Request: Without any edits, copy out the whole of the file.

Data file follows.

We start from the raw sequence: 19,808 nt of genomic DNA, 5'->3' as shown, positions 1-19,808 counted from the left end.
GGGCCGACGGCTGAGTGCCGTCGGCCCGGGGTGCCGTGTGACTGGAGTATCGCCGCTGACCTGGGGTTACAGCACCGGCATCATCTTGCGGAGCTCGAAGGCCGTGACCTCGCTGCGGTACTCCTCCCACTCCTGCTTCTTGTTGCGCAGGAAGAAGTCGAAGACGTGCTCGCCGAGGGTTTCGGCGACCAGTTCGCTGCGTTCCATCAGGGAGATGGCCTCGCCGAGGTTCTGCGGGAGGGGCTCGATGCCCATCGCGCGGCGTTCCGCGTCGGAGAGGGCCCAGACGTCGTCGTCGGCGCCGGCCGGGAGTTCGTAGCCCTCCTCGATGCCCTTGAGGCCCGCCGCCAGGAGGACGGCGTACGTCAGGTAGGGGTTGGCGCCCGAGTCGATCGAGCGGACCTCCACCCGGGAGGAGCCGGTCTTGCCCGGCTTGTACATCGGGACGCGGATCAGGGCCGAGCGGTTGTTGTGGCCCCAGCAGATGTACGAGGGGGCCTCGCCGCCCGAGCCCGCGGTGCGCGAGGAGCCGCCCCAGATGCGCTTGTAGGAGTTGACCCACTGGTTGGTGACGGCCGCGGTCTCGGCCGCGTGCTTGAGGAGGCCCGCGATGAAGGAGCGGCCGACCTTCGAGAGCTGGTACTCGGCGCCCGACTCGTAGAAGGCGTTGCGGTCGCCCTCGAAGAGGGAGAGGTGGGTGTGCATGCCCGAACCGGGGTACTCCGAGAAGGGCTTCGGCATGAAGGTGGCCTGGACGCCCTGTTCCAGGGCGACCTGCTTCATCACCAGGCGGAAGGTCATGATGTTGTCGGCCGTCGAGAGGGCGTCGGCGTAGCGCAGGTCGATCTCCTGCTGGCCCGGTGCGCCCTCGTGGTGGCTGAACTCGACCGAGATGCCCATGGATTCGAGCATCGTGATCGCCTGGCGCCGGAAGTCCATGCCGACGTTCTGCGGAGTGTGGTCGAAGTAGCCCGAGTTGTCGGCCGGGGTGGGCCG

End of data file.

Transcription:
We start from the raw sequence: 19,808 nt of genomic DNA, 5'->3' as shown, positions 1-19,808 counted from the left end.
GGGCCGACGGCTGAGTGCCGTCGGCCCGGGGTGCCGTGTGACTGGAGTATCGCCGCTGACCTGGGGTTACAGCACCGGCATCATCTTGCGGAGCTCGAAGGCCGTGACCTCGCTGCGGTACTCCTCCCACTCCTGCTTCTTGTTGCGCAGGAAGAAGTCGAAGACGTGCTCGCCGAGGGTTTCGGCGACCAGTTCGCTGCGTTCCATCAGGGAGATGGCCTCGCCGAGGTTCTGCGGGAGGGGCTCGATGCCCATCGCGCGGCGTTCCGCGTCGGAGAGGGCCCAGACGTCGTCGTCGGCGCCGGCCGGGAGTTCGTAGCCCTCCTCGATGCCCTTGAGGCCCGCCGCCAGGAGGACGGCGTACGTCAGGTAGGGGTTGGCGCCCGAGTCGATCGAGCGGACCTCCACCCGGGAGGAGCCGGTCTTGCCCGGCTTGTACATCGGGACGCGGATCAGGGCCGAGCGGTTGTTGTGGCCCCAGCAGATGTACGAGGGGGCCTCGCCGCCCGAGCCCGCGGTGCGCGAGGAGCCGCCCCAGATGCGCTTGTAGGAGTTGACCCACTGGTTGGTGACGGCCGCGGTCTCGGCCGCGTGCTTGAGGAGGCCCGCGATGAAGGAGCGGCCGACCTTCGAGAGCTGGTACTCGGCGCCCGACTCGTAGAAGGCGTTGCGGTCGCCCTCGAAGAGGGAGAGGTGGGTGTGCATGCCCGAACCGGGGTACTCCGAGAAGGGCTTCGGCATGAAGGTGGCCTGGACGCCCTGTTCCAGGGCGACCTGCTTCATCACCAGGCGGAAGGTCATGATGTTGTCGGCCGTCGAGAGGGCGTCGGCGTAGCGCAGGTCGATCTCCTGCTGGCCCGGTGCGCCCTCGTGGTGGCTGAACTCGACCGAGATGCCCATGGATTCGAGCATCGTGATCGCCTGGCGCCGGAAGTCCATGCCGACGTTCTGCGGAGTGTGGTCGAAGTAGCCCGAGTTGTCGGCCGGGGTGGGCCG